It says a lot that after six years the Cincinnati Tea Party still draws such huge crowds such as they did during the 2015 Tax Day rally at the Sharonville Convention Center. Ann Becker and her band of righteous rebels have done a very good job of keeping everything together even when the established political party of Republicans has openly sought to destroy the fledgling movement. The Cincinnati Tea Party has so much influence throughout the country that it attracts national personalities like Matt Kibbe to speak at its events such as what can be seen in the following clip from that event.
Matthew B. “Matt” Kibbe is the President and CEO of FreedomWorks, a position he has held since 2004. He originally joined the organization (previously known as Citizens for a Sound Economy) as a policy analyst in 1986. He previously worked as Chief of Staff to U.S. Representative Dan Miller (R-FL), Senior Economist at the Republican National Committee (where he resigned in protest when George H. W. Bush violated his no new taxes pledge), Director of Federal Budget Policy at the U.S. Chamber of Commerce, and Managing Editor of Market Process, an academic economics journal published by the Center for the Study of Market Processes at George Mason University.
Kibbe has been published in publications including The Wall Street Journal, The Washington Times, USA Today, RedState.com, America Spectator and Reason Magazine. On television, Kibbe has appeared on MSNBC’s The Dylan Ratigan Show, MSNBC’s Hardball, FOX News’ Fox & Friends, FOX News’ Glenn Beck, NBC’s The Today Show, FOX News’ America’s Newsroom, CSPAN, FOX News’ Neil Cavuto, FOX Business Network’s Happy Hour, and HBO’s Real Time with Bill Maher
I enjoyed meeting Kibbe as he’s someone who has done some great national work on behalf of the Tea Party. If not for him, and a few like him, it would have been hard to continue this act of rebellion against big government for such a long period of time. As Kibbe said in his speech, there has been a shift in the power of new media to allow discussions of freedom to rise to the top in spite of attempts from the old world to confine them. Kibbe pointed out that John Boehner should have been in attendance since he lives up the road, but was scared because he knows what the Tea Party means to established Republicans.
Of the upcoming presidential nominees from the Republican Party so far, all are Tea Party candidates. There wasn’t anybody like these guys in 2008 when McCain ran against Obama—so this election of 2016 will naturally have some debate that the rest of America has not heard before. People within the Tea Party of course have been hearing these arguments for quite a long time, but now there will be a national audience that will be cast in competition against the ideas of the past—traditionally regulated to the progressive elements of the two-party systems. The Tea Party has not died, as many hoped, but has remained a force for change from a corrupt system into a more philosophic endeavor poised to provide definitions to economic and social boundaries that have long been ignored.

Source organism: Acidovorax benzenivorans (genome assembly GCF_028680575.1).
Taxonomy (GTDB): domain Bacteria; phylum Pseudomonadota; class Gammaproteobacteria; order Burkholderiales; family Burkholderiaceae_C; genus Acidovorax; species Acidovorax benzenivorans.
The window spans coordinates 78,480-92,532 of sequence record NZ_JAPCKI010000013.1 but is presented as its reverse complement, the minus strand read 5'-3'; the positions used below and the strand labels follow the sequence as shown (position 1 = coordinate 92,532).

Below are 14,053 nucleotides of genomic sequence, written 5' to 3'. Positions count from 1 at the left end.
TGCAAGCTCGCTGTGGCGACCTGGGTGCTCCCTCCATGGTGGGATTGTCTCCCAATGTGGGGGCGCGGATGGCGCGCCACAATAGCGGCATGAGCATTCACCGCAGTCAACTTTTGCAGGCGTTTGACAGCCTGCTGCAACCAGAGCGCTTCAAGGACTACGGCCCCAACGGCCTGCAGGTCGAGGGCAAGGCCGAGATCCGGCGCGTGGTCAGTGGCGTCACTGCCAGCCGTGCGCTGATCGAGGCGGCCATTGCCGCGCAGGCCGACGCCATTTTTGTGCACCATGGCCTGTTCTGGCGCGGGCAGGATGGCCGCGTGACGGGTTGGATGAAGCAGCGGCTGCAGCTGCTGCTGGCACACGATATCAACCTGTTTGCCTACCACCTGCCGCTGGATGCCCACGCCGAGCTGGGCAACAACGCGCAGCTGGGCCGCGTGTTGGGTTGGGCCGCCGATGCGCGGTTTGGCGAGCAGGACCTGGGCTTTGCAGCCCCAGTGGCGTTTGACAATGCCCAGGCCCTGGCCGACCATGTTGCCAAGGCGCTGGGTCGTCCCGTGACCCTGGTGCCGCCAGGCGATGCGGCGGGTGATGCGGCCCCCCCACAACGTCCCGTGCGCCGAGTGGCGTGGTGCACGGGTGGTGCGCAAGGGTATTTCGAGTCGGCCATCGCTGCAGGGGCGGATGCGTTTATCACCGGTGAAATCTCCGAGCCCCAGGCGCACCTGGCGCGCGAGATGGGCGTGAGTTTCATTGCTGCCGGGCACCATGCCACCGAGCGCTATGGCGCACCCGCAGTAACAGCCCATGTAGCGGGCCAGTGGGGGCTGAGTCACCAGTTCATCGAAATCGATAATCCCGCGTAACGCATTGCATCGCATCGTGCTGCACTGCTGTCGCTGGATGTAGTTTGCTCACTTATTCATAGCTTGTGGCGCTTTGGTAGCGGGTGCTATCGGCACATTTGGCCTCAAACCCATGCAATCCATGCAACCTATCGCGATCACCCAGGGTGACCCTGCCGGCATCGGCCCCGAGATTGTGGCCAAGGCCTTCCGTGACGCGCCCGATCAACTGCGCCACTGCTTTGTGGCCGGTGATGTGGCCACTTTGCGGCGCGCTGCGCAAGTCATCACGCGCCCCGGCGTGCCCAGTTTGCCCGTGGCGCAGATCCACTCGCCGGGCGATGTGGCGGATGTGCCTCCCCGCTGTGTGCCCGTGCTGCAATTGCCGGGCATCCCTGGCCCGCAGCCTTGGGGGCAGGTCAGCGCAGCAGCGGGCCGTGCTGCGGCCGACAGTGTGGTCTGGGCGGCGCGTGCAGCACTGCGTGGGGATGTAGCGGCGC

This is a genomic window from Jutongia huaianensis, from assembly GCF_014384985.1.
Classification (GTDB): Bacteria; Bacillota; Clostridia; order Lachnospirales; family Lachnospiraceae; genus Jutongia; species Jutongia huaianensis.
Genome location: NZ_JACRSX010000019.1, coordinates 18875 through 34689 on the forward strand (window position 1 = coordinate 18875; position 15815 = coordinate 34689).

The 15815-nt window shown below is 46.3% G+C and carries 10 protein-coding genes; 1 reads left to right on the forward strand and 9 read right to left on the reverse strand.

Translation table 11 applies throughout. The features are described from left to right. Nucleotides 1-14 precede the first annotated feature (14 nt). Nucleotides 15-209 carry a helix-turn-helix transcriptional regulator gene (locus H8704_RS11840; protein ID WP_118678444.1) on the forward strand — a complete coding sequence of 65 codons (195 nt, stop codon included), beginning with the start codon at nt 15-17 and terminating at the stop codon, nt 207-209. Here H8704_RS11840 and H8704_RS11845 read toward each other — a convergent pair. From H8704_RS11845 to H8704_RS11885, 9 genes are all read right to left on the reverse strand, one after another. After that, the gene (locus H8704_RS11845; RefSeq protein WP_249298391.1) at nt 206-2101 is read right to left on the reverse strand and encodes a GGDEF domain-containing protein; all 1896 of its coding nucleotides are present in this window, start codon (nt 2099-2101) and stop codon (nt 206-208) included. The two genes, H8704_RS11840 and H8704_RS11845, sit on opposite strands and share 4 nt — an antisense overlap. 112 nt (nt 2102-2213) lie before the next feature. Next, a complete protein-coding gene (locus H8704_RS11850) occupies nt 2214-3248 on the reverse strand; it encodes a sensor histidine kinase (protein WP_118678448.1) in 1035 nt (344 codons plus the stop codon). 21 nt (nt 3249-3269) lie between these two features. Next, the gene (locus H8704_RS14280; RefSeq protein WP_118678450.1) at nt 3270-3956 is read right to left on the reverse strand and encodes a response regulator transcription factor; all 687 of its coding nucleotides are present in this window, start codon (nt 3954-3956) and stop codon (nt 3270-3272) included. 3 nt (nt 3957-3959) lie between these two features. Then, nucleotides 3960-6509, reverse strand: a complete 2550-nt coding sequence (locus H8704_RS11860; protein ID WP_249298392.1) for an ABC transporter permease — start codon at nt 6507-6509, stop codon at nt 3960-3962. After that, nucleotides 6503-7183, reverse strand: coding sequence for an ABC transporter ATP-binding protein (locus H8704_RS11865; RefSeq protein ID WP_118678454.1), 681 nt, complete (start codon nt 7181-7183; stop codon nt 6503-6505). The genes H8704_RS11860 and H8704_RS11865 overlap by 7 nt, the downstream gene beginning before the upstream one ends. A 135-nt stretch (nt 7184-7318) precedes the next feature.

Kibbe with all his great experience was very at ease on stage and provided a wonderful talk. I came in behind him as he was registering at the VIP entrance once the crowds had settled inside the auditorium at the beginning. He was extremely unassuming and confident using logic to make his points as opposed to emotion. Even when nobody was looking Matt Kibbe was a solid representative of sound economic policy. I knew who he was but didn’t bother him as he gets hammered by fans everywhere he goes. He was very polite to everyone who tried to engage him and gave him their books hoping to get coverage on his FreedomWorks network. But Kibbe stayed on point and focused until it was time for him to speak.
In contrast was Benn Swan who I have also had some interaction with in the past who gave a speech with a pretension that projected he thought he was the next Glenn Beck. Kibbe has had a lot higher profile than Swan who made a name for himself at Channel 19 in Cincinnati. Swan ducked out as soon as his speech was over shaking hands and behaving like a star wanting to sign all his autographs. Kibbe stood next to me in the back of the room looking like the kind of guy you’d want to have a beer with. We spoke a bit but otherwise he kept his profile low and his attention on the task at hand. He was as much of a class act as I hoped he would be.
Kibbe’s speech left me thankful that he does all that he does. His contributions are direct, and having a dramatic effect. He is certainly one of the people in my opinion who have helped populate the field of current presidential candidates. His national work has after all these years began showing results–and for those in the Tea Party movement, they are favorable. It is certainly because of people like Ann Becker that the Cincinnati Tea Party is still so respected, but it is because of those like Matt Kibbe that advances in political, and economic philosophy have brought to fruition an option in thought that just wasn’t present in American politics six years ago. It has been a great six years, and the next six will produce advancements unfathomable to the John Boehner types of yesteryear. And the responsibility for many of those advancements will fall directly to the antics of Matt Kibbe and his FreedomWorks network. It is for that reason I enjoyed meeting him so much.